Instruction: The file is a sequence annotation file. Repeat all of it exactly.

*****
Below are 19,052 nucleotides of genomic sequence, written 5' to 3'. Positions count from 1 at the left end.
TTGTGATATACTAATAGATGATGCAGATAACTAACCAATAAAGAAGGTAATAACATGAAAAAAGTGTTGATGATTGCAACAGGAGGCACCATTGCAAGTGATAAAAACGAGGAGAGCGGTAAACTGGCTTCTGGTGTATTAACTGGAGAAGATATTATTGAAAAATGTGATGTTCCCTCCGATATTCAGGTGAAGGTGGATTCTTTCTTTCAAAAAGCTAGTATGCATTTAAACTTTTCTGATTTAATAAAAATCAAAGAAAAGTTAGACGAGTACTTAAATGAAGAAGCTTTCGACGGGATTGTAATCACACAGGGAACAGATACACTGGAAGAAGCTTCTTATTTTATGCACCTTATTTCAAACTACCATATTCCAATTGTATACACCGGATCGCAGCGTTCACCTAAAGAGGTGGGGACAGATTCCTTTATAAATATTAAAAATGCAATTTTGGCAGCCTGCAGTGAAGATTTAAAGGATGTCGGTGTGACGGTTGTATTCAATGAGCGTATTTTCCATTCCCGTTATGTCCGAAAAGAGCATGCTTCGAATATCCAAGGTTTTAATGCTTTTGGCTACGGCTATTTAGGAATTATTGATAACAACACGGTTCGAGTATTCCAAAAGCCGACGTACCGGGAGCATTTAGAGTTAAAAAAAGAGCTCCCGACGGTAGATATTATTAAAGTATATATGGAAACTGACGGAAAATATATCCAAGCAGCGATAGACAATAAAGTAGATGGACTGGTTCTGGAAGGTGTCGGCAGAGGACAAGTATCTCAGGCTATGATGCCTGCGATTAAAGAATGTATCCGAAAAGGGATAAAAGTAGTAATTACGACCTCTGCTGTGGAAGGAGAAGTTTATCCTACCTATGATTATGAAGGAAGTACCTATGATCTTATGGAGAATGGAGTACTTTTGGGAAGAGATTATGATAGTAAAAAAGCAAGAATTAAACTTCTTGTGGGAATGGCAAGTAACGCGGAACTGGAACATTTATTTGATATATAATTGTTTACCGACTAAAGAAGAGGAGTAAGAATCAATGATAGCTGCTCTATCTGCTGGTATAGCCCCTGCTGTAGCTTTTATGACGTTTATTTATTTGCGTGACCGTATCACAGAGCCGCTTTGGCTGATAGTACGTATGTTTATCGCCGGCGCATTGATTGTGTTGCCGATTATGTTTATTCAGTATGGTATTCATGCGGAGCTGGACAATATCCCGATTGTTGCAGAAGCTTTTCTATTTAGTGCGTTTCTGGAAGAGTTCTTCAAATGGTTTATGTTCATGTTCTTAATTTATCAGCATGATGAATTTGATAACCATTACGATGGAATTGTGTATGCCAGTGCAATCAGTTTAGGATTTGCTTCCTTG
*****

Below are 19,052 nucleotides of genomic sequence, written 5' to 3'. Positions count from 1 at the left end.
TTGTGATATACTAATAGATGATGCAGATAACTAACCAATAAAGAAGGTAATAACATGAAAAAAGTGTTGATGATTGCAACAGGAGGCACCATTGCAAGTGATAAAAACGAGGAGAGCGGTAAACTGGCTTCTGGTGTATTAACTGGAGAAGATATTATTGAAAAATGTGATGTTCCCTCCGATATTCAGGTGAAGGTGGATTCTTTCTTTCAAAAAGCTAGTATGCATTTAAACTTTTCTGATTTAATAAAAATCAAAGAAAAGTTAGACGAGTACTTAAATGAAGAAGCTTTCGACGGGATTGTAATCACACAGGGAACAGATACACTGGAAGAAGCTTCTTATTTTATGCACCTTATTTCAAACTACCATATTCCAATTGTATACACCGGATCGCAGCGTTCACCTAAAGAGGTGGGGACAGATTCCTTTATAAATATTAAAAATGCAATTTTGGCAGCCTGCAGTGAAGATTTAAAGGATGTCGGTGTGACGGTTGTATTCAATGAGCGTATTTTCCATTCCCGTTATGTCCGAAAAGAGCATGCTTCGAATATCCAAGGTTTTAATGCTTTTGGCTACGGCTATTTAGGAATTATTGATAACAACACGGTTCGAGTATTCCAAAAGCCGACGTACCGGGAGCATTTAGAGTTAAAAAAAGAGCTCCCGACGGTAGATATTATTAAAGTATATATGGAAACTGACGGAAAATATATCCAAGCAGCGATAGACAATAAAGTAGATGGACTGGTTCTGGAAGGTGTCGGCAGAGGACAAGTATCTCAGGCTATGATGCCTGCGATTAAAGAATGTATCCGAAAAGGGATAAAAGTAGTAATTACGACCTCTGCTGTGGAAGGAGAAGTTTATCCTACCTATGATTATGAAGGAAGTACCTATGATCTTATGGAGAATGGAGTACTTTTGGGAAGAGATTATGATAGTAAAAAAGCAAGAATTAAACTTCTTGTGGGAATGGCAAGTAACGCGGAACTGGAACATTTATTTGATATATAATTGTTTACCGACTAAAGAAGAGGAGTAAGAATCAATGATAGCTGCTCTATCTGCTGGTATAGCCCCTGCTGTAGCTTTTATGACGTTTATTTATTTGCGTGACCGTATCACAGAGCCGCTTTGGCTGATAGTACGTATGTTTATCGCCGGCGCATTGATTGTGTTGCCGATTATGTTTATTCAGTATGGTATTCATGCGGAGCTGGACAATATCCCGATTGTTGCAGAAGCTTTTCTATTTAGTGCGTTTCTGGAAGAGTTCTTCAAATGGTTTATGTTCATGTTCTTAATTTATCAGCATGATGAATTTGATAACCATTACGATGGAATTGTGTATGCCAGTGCAATCAGTTTAGGATTTGCTTCCTTG